But it isn’t just Japan that’s turning out spectacular 8K footage. For example, just about every IMAX film is captured in – at least – 8K and these are very suitable for broadcast. K2 Studios are producing extensively in 8K for the giant screen industry with a portfolio of more than 70 movies and have been shown in IMAX Theatres, museums and science centres such as the Smithsonian in Washington DC. Delegates saw K2’s stunning ‘Volcanoes’ plus a clip from (acclaimed director) Stephen Low’s ‘Rocky Mountain Express’.
San Francisco-based Golden Gate 3D are also producing in 8K. Some examples of their output include a spectacular 8K production CUBA (for BBC Earth and Giant Screen Films), Jerusalem (for National Geographic), San Francisco Flow, and National Parks Adventures (narrated by Robert Redford), and the truly beautiful VENICE: La Serenissima and shot by acclaimed cinematographer Peter H Chang.
Toulouse-based Saint Thomas Productions are at the forefront of 8K filming and are regular suppliers of natural history footage to the BBC’s NHU and to broadcasters such as Discovery and National Geographic. They have just returned from filming the Japanese Hayabusa 2 spacecraft landing on the Ryugu asteroid in February and collecting rock samples from the asteroid. CEO Bertrand Loyer explained to delegates the technical challenges of rendering these images. His message was clear: for 8K to be a practical proposition the industry must speedily improve compression ratios and massively improve specialist computer processing for rendering and editing.
Italy’s Magnitudo Films have created six beautiful documentary movies in 8K, including features on this year’s UNESCO ‘City of Culture’ Mathera, Canova, Bernini, Michelangelo and Palladio.
French production house Paramax Films are making considerable investment in 8K, including a feature film, plus jazz and music concerts in 8K. Clips were screened from “Music Hole” and a Michel Legrand tribute concert.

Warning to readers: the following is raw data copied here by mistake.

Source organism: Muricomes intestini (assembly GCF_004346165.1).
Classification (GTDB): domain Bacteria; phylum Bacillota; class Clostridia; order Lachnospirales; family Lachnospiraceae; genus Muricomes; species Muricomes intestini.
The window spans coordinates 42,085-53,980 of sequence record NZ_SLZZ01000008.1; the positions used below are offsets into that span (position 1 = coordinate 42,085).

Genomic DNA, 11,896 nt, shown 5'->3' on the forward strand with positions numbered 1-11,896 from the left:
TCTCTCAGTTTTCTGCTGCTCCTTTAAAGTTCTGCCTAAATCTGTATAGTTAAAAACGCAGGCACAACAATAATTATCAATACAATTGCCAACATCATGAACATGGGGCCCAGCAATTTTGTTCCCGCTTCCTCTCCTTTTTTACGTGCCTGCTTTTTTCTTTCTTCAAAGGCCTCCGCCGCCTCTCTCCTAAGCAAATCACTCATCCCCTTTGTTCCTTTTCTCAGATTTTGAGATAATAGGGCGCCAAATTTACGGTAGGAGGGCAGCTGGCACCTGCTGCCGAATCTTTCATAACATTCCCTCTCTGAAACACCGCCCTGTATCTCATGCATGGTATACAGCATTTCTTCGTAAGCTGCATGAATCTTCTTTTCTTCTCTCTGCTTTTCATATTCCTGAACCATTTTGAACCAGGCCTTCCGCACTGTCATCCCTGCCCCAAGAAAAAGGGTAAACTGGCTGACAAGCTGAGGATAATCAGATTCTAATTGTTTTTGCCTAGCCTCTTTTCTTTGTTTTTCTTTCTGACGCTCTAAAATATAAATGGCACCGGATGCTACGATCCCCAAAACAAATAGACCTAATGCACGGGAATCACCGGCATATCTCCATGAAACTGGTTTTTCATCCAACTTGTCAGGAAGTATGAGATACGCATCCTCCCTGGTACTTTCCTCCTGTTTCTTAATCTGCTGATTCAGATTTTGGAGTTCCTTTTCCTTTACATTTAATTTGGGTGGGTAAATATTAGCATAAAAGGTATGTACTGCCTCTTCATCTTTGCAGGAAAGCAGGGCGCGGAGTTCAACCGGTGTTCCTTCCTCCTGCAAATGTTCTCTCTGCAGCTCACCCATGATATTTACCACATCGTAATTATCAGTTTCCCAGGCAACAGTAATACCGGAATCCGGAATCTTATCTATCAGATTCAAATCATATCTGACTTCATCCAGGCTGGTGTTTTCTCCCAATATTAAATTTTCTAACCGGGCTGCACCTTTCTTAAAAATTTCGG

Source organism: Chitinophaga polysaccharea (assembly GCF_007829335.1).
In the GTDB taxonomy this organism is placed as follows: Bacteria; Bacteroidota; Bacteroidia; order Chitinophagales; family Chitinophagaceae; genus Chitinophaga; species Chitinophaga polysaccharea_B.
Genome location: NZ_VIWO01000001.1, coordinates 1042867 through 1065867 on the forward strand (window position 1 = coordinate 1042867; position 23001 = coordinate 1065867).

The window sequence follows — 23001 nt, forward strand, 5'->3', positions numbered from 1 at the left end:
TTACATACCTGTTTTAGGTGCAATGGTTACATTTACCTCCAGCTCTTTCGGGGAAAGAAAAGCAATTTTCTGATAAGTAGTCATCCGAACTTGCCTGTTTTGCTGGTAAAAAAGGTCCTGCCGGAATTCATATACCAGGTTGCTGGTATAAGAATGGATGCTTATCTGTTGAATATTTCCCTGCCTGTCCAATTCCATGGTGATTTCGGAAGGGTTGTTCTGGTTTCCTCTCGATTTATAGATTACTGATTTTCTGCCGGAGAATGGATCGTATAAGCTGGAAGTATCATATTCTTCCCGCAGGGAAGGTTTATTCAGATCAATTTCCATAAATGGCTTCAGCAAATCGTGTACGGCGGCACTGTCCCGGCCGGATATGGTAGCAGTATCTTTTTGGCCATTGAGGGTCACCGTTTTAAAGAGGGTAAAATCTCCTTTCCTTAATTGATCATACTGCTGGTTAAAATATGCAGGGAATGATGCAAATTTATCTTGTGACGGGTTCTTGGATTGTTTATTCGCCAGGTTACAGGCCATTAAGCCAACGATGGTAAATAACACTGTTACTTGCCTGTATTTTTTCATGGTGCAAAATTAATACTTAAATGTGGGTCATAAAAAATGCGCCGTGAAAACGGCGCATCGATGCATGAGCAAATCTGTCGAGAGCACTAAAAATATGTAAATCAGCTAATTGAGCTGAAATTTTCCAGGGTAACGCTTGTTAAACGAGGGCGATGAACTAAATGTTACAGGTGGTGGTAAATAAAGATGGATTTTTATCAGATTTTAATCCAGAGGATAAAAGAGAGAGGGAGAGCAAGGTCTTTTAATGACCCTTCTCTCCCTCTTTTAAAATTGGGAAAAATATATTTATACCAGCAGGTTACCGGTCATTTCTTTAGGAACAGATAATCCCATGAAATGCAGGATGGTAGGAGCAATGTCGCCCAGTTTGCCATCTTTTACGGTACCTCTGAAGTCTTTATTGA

Also based in France is The Explorers, a world-class producer of documentaries focusing on our planet. They are busy shooting in 8K and have output deals with – amongst others – Apple TV. The Explorers were just back from Tahiti, in French Polynesia with magnificent 8K footage.
NASA TV screened quite ‘out of this world’ footage from the International Space Station, and shot in 8K. Joel Marsden, NASA TV’s executive producer, said the 8K decision was quite simple: “It is the best technology available. And we are protecting that footage for future use.”
The Cannes event was an enormous success and TV acquisition execs filled the theatre to see – and for many, to buy – the material on show.
One final fact, and back to IHS’s Paul Gray. IHS forecasts that by 2021 global sales of 8K sets will top three million units, and double that by 2023. While China will remain the most enthusiastic market for 8K, North America and Western Europe will also be buying into 8K.
- Read more: From 4K to 8K capture